(A.P. (DIR Series) Circular No. 75/2006-07-RB, dt. 14-6-2007)

21. Hedging of Overseas Direct Investments by Residents — Liberalisation  :- Presently resident entities having overseas direct investments (in equity and loan) are permitted to hedge the exchange risk arising out of such investments by entering into forward/option contracts with AD Category–I banks, subject to verification of such exposure. Such contracts must be completed by delivery or rolled over on the due date and not cancelled. ( A.P. (DIR Series) Circular No. 47 dated 12-12-2003).

As announced in the Annual Policy Statement for the Year 2007-08 (para 141), with a view to provide greater flexibility to residents with overseas direct investments (in equity and loan), RBI has permitted to allow cancellation of such forward contracts. Accordingly, AD Category–I banks may allow cancellation of forward contracts entered into by residents for overseas direct investments (in equity and loan) for hedging the exchange risk. Further, 50 per cent of the cancelled contracts may be allowed to be rebooked.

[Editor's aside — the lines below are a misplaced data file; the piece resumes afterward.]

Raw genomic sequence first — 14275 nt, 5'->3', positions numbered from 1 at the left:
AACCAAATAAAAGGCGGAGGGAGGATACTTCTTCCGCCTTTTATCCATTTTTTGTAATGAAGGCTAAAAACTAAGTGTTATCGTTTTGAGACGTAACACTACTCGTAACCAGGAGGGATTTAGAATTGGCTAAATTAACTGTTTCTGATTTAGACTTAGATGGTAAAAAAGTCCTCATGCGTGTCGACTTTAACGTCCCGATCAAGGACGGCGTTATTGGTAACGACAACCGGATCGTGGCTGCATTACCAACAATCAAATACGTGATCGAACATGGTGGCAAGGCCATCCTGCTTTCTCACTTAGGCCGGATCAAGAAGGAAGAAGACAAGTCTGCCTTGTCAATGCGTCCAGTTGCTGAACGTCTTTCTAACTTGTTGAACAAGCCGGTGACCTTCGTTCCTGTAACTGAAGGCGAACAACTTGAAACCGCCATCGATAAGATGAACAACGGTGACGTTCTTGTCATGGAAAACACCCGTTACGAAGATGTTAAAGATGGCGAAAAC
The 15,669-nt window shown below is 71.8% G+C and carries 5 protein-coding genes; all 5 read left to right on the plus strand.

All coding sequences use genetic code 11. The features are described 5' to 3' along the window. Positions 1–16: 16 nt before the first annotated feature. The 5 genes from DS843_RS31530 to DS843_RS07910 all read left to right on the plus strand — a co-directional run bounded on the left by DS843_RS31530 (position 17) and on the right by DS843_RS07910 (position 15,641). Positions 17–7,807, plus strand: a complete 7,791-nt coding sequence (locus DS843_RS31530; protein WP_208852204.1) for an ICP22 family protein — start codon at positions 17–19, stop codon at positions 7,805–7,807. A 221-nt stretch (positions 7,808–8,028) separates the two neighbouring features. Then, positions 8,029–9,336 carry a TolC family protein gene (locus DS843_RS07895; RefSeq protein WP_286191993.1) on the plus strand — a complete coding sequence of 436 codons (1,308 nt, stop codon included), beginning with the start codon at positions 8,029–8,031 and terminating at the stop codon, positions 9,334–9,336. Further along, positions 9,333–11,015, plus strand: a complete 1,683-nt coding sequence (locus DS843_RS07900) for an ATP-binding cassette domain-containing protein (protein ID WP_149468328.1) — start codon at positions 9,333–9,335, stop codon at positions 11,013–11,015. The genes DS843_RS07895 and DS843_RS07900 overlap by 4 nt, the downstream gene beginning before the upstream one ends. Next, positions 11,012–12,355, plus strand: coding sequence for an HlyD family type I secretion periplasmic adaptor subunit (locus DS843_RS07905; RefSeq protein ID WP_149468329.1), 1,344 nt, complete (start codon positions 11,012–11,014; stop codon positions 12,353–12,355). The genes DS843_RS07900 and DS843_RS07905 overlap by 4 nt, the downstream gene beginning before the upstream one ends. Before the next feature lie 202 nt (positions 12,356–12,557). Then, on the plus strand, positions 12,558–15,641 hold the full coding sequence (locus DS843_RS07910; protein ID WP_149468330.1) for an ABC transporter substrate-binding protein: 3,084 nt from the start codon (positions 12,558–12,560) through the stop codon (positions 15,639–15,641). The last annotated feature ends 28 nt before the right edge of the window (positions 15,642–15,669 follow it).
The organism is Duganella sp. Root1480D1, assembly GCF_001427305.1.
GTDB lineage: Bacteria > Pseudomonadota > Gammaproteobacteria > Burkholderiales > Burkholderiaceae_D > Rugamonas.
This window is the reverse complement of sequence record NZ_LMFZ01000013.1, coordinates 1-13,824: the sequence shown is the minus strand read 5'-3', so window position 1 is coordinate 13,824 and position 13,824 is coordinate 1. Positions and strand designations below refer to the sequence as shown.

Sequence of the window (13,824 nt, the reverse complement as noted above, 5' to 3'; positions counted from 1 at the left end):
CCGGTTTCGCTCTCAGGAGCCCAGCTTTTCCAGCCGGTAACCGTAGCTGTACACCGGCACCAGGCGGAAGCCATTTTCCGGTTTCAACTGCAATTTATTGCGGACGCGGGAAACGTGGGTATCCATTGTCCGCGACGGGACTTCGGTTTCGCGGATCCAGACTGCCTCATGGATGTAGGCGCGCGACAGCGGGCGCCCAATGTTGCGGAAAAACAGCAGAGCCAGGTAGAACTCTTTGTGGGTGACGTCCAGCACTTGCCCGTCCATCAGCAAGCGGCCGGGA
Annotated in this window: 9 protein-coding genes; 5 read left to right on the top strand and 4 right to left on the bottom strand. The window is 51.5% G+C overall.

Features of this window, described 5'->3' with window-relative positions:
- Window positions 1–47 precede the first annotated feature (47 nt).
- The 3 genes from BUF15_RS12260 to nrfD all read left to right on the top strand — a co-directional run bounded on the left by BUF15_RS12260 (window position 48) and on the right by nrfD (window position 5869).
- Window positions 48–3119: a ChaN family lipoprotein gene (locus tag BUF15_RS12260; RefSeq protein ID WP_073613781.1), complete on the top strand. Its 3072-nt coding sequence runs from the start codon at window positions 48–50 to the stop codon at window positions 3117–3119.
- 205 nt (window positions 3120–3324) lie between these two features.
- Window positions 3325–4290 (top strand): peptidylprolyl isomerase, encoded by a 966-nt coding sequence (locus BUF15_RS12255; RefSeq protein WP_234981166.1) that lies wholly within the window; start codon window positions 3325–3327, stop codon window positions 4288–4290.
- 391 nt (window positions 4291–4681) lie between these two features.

(A.P. (DIR Series) Circular No. 76/2006-07-RB, dt. 19-6-2007)

22. Enhancement of the Foreign Direct Investment ceiling from 49 per cent to 74 per cent in the Telecom sector – revised guidelines :- The Government, vide Press Note 5 (2005 Series) dated 3-11-2005, had notified the enhancement of Foreign Direct Investment (FDI) limits from 49 per cent to 74 per cent in certain telecom services subject to specified conditions.

The Government has on a review of the policy in this regard, decided to enhance the Foreign Direct Investment limit from 49 per cent to 74 per cent in telecom services subject to the conditions prescribed in this Press Note 3 (2007 Series).

The relevant provisions of FDI policy for ‘investment companies’, as given in Press Note 2 (2000 Series) dated 11-2-2000 issued by Department of Industrial Policy and Promotion will no longer be applicable to telecoms sector.

Press Note 15 (1998 Series) and Press Note 2 (2000 series) issued by Department of Industrial Policy & Promotion stand modified to the above extent.

Press Note 5 (2005 Series) dated 3-11-2005 stands superseded by this Press Note.

[Press Note No. 3 (2007 Series)]